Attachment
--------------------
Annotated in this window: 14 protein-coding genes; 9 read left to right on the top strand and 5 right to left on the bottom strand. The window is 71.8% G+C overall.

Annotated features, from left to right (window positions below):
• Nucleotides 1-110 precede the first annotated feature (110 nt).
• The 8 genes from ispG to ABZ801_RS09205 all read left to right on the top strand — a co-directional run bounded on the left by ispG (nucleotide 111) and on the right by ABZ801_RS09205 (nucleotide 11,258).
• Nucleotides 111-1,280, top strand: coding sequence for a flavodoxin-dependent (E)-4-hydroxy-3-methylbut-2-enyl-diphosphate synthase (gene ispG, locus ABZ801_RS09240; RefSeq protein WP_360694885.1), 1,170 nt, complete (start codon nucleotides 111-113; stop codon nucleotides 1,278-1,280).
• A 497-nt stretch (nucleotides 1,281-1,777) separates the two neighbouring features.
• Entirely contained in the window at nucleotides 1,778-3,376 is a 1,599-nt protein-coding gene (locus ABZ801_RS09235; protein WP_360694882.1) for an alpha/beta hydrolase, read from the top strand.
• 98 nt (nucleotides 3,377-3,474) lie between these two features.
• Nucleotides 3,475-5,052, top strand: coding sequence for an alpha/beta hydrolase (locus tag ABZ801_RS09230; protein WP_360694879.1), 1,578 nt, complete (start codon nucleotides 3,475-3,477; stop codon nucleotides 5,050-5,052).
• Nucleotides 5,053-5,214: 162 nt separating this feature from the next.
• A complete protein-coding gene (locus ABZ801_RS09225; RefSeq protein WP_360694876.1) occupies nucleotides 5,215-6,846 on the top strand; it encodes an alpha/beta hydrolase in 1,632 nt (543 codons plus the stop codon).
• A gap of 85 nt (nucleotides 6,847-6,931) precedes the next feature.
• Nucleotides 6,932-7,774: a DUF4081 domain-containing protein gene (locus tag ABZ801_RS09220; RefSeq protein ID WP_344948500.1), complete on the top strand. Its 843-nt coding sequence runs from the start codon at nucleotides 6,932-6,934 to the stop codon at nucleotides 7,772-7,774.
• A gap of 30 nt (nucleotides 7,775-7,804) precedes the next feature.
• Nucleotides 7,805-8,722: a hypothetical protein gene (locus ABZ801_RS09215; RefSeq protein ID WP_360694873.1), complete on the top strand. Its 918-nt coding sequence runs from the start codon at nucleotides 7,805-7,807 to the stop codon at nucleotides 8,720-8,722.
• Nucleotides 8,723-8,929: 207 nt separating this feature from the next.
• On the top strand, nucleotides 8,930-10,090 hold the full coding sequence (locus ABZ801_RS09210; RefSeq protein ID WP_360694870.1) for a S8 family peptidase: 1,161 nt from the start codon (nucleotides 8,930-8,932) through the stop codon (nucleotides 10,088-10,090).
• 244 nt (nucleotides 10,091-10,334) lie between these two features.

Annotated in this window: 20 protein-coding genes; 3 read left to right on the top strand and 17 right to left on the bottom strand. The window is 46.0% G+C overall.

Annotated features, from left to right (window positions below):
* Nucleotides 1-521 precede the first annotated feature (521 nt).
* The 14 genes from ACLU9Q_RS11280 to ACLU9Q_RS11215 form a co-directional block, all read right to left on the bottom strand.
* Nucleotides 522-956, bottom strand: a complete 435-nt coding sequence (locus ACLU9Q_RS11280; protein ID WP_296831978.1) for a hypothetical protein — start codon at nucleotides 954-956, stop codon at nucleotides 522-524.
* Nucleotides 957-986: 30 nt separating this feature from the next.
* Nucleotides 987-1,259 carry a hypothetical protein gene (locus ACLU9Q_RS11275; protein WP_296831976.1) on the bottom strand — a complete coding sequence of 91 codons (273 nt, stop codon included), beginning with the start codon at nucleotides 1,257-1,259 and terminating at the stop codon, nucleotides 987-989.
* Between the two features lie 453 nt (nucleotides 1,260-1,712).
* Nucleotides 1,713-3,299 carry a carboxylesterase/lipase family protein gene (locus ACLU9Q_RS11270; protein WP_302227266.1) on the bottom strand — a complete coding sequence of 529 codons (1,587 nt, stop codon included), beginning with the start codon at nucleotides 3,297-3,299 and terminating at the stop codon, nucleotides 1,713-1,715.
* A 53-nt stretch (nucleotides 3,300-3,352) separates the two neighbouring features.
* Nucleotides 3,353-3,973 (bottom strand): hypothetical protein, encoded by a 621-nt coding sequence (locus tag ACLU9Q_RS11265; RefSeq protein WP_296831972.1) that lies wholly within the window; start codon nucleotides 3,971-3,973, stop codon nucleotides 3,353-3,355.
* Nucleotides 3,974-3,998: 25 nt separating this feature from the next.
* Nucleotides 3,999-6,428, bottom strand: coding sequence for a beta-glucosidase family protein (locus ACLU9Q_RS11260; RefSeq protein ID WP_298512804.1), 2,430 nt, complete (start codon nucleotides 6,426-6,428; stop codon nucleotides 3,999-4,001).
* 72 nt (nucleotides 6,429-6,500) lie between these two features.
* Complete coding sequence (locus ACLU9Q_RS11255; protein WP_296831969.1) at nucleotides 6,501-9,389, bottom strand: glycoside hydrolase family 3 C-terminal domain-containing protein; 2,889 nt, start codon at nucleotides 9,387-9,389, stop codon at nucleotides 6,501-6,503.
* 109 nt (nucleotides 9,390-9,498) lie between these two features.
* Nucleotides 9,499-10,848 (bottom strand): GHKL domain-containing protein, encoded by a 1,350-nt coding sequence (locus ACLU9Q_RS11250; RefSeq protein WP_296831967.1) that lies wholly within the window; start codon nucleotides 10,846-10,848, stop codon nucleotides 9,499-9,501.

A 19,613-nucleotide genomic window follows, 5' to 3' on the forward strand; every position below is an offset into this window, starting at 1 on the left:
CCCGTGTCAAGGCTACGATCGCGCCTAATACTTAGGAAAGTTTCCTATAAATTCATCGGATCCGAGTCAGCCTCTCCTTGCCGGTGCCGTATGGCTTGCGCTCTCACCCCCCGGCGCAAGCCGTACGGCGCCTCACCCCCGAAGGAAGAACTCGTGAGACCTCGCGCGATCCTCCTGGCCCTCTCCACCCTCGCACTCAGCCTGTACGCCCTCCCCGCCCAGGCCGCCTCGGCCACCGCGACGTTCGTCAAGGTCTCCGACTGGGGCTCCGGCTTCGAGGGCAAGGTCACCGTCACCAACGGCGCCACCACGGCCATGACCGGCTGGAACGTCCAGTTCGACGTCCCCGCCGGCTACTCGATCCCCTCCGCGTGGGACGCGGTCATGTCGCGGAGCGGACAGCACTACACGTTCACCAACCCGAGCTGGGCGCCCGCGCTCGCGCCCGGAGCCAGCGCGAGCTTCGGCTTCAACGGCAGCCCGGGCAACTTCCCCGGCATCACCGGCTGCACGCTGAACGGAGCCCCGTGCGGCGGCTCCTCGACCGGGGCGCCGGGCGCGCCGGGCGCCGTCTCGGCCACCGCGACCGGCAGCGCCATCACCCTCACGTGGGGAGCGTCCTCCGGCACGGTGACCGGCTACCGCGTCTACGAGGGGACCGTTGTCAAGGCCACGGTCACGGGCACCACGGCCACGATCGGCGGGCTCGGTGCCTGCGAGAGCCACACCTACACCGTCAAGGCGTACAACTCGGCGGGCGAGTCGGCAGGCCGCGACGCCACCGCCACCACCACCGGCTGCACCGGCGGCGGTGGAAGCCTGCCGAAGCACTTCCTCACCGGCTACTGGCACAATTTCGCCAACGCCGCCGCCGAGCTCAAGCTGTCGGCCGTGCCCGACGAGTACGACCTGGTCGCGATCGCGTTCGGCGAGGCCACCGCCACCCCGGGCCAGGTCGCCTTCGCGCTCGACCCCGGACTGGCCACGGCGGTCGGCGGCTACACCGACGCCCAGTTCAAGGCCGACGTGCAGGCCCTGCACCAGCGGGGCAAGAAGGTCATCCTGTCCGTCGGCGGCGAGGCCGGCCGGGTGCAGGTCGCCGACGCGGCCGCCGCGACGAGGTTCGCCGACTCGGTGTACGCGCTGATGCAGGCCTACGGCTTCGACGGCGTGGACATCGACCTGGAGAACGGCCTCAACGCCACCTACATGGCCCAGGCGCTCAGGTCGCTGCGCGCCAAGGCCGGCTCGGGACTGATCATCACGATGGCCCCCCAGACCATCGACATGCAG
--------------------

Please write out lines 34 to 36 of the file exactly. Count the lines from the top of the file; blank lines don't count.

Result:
* 109 nt (nucleotides 9,390-9,498) lie between these two features.
* Nucleotides 9,499-10,848 (bottom strand): GHKL domain-containing protein, encoded by a 1,350-nt coding sequence (locus ACLU9Q_RS11250; RefSeq protein WP_296831967.1) that lies wholly within the window; start codon nucleotides 10,846-10,848, stop codon nucleotides 9,499-9,501.

A 19,613-nucleotide genomic window follows, 5' to 3' on the forward strand; every position below is an offset into this window, starting at 1 on the left: